USAFamily Travel

Elevated family fun at Mohicans treehouse resort

The Nest treehouse at the Mohicans resort.
The Nest treehouse at the Mohicans resort.

If I had to name the most exciting trip of late for my kids (and, vicariously, their friends, family and teachers), it would be the Mohicans treehouse resort in Ohio's Amish country. These teen girls have traveled to England, France, Germany, the Netherlands and beyond, but their excitement about the "treehouse hotel" was off the charts before we left home.

It turns out their mania is part of a growing enthusiasm for treehouse resorts around the country. The Mohicans, located 90 minutes from Cleveland, is especially popular with families and groups for weddings and reunions.

Arriving at the resort's 77 forested acres in darkness made it seem all the more magical as we followed a path in the pines to spot our "hotel room" glowing above us. The lighted windows outlined the peaked castle roof of El Castillo, one of the newer and larger of the nine treehouses around the resort. 

Up the stairs to a walkway 20 feet above ground, we entered to find a charming cherry and black walnut octagonal interior with kitchenette, leather sofa, handcrafted table, full bathroom and pull-down queen bed behind a reclaimed barn door.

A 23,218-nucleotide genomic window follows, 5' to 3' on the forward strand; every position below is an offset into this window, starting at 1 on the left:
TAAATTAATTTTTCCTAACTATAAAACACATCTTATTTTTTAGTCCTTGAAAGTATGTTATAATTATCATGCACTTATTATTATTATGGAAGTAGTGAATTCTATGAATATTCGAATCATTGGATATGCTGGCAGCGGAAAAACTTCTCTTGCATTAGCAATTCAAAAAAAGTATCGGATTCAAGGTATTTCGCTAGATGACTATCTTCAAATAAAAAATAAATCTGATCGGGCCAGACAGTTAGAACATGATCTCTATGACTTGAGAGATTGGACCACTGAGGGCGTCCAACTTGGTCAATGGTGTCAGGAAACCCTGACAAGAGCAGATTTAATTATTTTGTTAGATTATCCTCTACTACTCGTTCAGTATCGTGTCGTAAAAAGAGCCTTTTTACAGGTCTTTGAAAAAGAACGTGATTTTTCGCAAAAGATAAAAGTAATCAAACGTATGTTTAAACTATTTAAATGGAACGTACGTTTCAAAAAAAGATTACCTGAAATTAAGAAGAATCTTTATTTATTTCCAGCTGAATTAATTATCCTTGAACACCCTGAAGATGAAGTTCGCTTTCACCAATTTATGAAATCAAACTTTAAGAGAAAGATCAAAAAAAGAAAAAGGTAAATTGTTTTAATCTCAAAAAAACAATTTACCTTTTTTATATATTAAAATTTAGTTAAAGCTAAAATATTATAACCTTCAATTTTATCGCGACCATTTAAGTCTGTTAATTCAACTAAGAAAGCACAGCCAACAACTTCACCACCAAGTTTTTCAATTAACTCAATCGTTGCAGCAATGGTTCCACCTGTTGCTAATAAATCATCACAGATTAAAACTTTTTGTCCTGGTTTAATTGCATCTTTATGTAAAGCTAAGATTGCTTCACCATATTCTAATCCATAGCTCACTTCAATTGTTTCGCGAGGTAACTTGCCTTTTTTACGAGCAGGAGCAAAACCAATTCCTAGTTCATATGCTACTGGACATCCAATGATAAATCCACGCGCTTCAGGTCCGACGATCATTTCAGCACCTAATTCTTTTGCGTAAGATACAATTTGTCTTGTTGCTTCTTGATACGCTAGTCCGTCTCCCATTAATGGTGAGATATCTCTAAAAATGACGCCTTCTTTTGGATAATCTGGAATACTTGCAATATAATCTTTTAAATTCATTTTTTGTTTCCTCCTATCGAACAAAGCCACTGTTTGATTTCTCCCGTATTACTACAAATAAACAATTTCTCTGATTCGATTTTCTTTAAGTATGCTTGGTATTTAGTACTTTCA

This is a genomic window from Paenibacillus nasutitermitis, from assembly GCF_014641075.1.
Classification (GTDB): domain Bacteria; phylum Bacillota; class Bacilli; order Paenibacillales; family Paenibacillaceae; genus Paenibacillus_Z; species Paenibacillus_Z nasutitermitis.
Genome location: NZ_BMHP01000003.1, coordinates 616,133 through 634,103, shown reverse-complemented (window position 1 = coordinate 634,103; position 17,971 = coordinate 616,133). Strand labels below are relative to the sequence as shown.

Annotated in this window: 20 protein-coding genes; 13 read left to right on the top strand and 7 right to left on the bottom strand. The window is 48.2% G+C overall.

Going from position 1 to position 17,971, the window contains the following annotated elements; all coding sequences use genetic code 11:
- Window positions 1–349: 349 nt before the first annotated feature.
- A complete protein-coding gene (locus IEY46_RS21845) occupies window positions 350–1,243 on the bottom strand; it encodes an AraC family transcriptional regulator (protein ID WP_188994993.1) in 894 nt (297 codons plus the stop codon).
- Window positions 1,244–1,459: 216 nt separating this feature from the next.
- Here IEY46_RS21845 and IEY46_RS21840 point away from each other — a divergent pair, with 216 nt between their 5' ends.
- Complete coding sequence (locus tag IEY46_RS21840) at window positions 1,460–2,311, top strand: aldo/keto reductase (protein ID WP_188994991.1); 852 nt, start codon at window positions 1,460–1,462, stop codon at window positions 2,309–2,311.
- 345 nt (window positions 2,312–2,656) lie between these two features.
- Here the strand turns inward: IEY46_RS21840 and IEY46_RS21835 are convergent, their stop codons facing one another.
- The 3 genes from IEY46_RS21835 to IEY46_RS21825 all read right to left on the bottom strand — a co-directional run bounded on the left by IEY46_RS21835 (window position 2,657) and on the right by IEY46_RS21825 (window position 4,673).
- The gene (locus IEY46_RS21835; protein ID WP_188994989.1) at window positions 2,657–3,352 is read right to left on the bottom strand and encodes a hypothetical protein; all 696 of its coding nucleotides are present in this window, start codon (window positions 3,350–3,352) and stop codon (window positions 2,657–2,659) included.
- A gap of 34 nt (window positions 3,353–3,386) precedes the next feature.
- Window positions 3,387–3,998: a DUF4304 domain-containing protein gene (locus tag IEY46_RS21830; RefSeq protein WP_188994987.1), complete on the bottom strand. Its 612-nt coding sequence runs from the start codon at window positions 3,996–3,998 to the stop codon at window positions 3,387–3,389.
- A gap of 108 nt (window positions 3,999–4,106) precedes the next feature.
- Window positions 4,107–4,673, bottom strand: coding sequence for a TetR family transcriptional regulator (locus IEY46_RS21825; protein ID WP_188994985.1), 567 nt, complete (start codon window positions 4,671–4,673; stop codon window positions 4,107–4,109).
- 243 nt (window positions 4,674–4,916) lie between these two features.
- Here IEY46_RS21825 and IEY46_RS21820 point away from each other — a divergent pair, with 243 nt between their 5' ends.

A spiral staircase led to the master bedroom on the second level, boasting a well-dressed king bed under a majestic chandelier. "Can we move in?" one of the girls asked.

The master bedroom at El Castillo, one of the resort’s newer treehouses.
The master bedroom at El Castillo, one of the resort’s newer treehouses.

On our daylight tour, resort owners and treehouse enthusiasts Kevin and Laura Mooney told us they caught the bug from the Discovery Channel's "Treehouse Masters" show with Pete Nelson. The resort's first and second treehouses, White Oak and Little Red, were built by Nelson, and Little Red was featured on the show and in a book. 

After drawing media attention and famous guests including Matthew McConaughey and family, the Mooneys decided to add more treehouses. All are built by local Amish craftsmen and suspended on supports attached to the trunks of three or more trees. All have kitchenettes and most have full bathrooms, and they sleep from two to six guests.

The Grand Barn, the 6,200-square-foot main lodge, hosts wedding receptions and parties of up to 220 people. The resort's overnight capacity is 82, with 36 in the treehouses and 46 in the lodge and four traditional cabins named after local rivers: the Mohican, the Walhonding, the Kokosing and the Killbuck.

These rivers and other natural attractions in the area are great for fishing, hiking, canoeing in nearby Loudonville and ziplining with Tree Frog Canopy Tours.

Rates start at $220 per night. See


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